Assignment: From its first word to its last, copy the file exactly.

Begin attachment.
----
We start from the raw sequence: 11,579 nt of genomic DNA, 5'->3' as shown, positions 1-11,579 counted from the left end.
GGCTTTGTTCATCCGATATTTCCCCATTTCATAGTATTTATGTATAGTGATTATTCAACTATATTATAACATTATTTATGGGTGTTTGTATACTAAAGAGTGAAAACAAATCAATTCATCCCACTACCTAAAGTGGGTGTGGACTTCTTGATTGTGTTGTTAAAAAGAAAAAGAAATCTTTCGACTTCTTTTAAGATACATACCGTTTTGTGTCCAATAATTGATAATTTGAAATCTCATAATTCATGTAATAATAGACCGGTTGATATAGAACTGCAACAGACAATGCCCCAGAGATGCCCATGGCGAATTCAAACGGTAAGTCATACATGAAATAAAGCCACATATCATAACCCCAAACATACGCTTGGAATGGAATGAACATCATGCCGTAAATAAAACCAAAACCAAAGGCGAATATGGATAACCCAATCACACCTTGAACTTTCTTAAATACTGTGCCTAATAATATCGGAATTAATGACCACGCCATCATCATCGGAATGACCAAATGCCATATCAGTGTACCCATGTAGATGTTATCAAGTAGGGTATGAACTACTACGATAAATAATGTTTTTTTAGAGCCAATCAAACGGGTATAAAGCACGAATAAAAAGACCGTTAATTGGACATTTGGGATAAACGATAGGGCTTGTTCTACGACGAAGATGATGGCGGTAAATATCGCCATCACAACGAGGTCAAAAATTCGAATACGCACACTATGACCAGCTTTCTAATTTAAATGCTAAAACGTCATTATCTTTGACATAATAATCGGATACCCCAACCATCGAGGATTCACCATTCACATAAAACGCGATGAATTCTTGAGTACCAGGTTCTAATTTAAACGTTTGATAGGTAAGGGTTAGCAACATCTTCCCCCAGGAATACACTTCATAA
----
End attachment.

We start from the raw sequence: 11,579 nt of genomic DNA, 5'->3' as shown, positions 1-11,579 counted from the left end.
GGCTTTGTTCATCCGATATTTCCCCATTTCATAGTATTTATGTATAGTGATTATTCAACTATATTATAACATTATTTATGGGTGTTTGTATACTAAAGAGTGAAAACAAATCAATTCATCCCACTACCTAAAGTGGGTGTGGACTTCTTGATTGTGTTGTTAAAAAGAAAAAGAAATCTTTCGACTTCTTTTAAGATACATACCGTTTTGTGTCCAATAATTGATAATTTGAAATCTCATAATTCATGTAATAATAGACCGGTTGATATAGAACTGCAACAGACAATGCCCCAGAGATGCCCATGGCGAATTCAAACGGTAAGTCATACATGAAATAAAGCCACATATCATAACCCCAAACATACGCTTGGAATGGAATGAACATCATGCCGTAAATAAAACCAAAACCAAAGGCGAATATGGATAACCCAATCACACCTTGAACTTTCTTAAATACTGTGCCTAATAATATCGGAATTAATGACCACGCCATCATCATCGGAATGACCAAATGCCATATCAGTGTACCCATGTAGATGTTATCAAGTAGGGTATGAACTACTACGATAAATAATGTTTTTTTAGAGCCAATCAAACGGGTATAAAGCACGAATAAAAAGACCGTTAATTGGACATTTGGGATAAACGATAGGGCTTGTTCTACGACGAAGATGATGGCGGTAAATATCGCCATCACAACGAGGTCAAAAATTCGAATACGCACACTATGACCAGCTTTCTAATTTAAATGCTAAAACGTCATTATCTTTGACATAATAATCGGATACCCCAACCATCGAGGATTCACCATTCACATAAAACGCGATGAATTCTTGAGTACCAGGTTCTAATTTAAACGTTTGATAGGTAAGGGTTAGCAACATCTTCCCCCAGGAATACACTTCATAA